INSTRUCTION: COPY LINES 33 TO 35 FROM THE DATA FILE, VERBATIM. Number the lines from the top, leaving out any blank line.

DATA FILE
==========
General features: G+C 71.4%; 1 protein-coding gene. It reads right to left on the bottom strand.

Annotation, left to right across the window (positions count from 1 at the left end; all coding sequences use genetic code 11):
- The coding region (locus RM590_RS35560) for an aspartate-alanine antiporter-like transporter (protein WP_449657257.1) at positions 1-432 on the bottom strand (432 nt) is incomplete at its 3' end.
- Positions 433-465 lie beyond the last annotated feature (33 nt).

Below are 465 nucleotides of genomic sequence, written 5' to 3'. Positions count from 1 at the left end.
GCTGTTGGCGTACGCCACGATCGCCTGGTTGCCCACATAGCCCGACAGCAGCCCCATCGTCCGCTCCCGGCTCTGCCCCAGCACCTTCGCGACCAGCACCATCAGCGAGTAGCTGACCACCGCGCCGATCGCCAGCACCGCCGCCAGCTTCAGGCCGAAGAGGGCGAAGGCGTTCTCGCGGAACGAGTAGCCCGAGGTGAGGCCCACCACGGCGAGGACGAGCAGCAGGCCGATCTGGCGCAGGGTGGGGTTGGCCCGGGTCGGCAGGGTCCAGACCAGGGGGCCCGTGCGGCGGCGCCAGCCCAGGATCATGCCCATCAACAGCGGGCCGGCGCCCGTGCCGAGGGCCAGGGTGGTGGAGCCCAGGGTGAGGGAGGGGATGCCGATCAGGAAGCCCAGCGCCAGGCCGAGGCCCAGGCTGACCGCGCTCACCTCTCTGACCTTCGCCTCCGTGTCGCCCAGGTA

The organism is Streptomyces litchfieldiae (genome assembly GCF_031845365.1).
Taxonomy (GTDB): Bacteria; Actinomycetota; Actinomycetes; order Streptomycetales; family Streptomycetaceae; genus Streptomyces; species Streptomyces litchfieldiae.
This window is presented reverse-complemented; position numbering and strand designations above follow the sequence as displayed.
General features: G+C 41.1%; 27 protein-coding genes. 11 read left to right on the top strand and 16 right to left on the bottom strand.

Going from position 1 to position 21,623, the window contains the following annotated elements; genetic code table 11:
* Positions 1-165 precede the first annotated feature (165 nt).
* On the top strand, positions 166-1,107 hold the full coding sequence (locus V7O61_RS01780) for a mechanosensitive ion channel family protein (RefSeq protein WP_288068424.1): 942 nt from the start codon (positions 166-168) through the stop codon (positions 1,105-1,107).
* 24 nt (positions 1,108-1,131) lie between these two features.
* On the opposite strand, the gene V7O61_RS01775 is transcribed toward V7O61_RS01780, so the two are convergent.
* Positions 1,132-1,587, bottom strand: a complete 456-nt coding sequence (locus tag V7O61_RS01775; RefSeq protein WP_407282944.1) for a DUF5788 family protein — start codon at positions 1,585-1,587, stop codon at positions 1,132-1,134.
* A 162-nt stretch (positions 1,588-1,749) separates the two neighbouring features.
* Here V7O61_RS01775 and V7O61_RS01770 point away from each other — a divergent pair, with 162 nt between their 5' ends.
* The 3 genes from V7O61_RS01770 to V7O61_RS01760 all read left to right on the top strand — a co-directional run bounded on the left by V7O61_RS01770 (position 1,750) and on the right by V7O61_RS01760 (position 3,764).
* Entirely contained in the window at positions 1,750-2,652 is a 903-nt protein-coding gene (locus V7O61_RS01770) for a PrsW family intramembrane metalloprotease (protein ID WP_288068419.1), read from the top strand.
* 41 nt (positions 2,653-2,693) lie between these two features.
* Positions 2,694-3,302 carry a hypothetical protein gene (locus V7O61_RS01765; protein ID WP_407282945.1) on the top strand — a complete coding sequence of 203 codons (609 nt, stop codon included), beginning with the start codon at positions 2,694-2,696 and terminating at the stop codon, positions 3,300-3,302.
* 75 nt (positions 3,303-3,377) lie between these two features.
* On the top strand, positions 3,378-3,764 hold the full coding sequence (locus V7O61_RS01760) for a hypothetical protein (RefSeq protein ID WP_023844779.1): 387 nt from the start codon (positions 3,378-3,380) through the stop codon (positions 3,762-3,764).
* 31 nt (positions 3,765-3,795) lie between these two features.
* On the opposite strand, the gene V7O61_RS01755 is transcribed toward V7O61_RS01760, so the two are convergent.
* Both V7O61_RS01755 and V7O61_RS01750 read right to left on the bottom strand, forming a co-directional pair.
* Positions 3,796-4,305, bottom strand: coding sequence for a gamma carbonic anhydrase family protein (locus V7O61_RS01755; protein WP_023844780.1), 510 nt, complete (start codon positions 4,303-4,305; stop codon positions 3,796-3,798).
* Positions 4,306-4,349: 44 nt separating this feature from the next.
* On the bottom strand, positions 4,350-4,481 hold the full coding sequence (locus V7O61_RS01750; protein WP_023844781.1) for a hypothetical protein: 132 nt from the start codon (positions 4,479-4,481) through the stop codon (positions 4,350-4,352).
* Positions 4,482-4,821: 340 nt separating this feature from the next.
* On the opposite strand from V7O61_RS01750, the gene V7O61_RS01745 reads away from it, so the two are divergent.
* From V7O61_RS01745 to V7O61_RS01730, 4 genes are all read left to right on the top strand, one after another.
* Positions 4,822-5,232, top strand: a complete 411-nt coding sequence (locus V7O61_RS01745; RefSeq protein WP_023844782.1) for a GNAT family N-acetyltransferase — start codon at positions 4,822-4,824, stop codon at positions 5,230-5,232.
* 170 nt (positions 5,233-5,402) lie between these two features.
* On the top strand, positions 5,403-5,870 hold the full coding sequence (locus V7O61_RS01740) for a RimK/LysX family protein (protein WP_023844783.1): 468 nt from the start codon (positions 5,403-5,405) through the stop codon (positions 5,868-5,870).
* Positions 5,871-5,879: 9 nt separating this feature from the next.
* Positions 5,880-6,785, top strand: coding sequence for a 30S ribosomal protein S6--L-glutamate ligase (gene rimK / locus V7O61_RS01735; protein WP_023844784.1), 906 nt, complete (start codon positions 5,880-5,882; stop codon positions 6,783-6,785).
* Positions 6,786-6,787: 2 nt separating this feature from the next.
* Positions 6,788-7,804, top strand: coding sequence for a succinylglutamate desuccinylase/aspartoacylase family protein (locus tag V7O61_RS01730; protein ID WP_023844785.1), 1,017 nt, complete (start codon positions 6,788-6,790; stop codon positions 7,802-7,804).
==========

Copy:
* From V7O61_RS01745 to V7O61_RS01730, 4 genes are all read left to right on the top strand, one after another.
* Positions 4,822-5,232, top strand: a complete 411-nt coding sequence (locus V7O61_RS01745; RefSeq protein WP_023844782.1) for a GNAT family N-acetyltransferase — start codon at positions 4,822-4,824, stop codon at positions 5,230-5,232.
* 170 nt (positions 5,233-5,402) lie between these two features.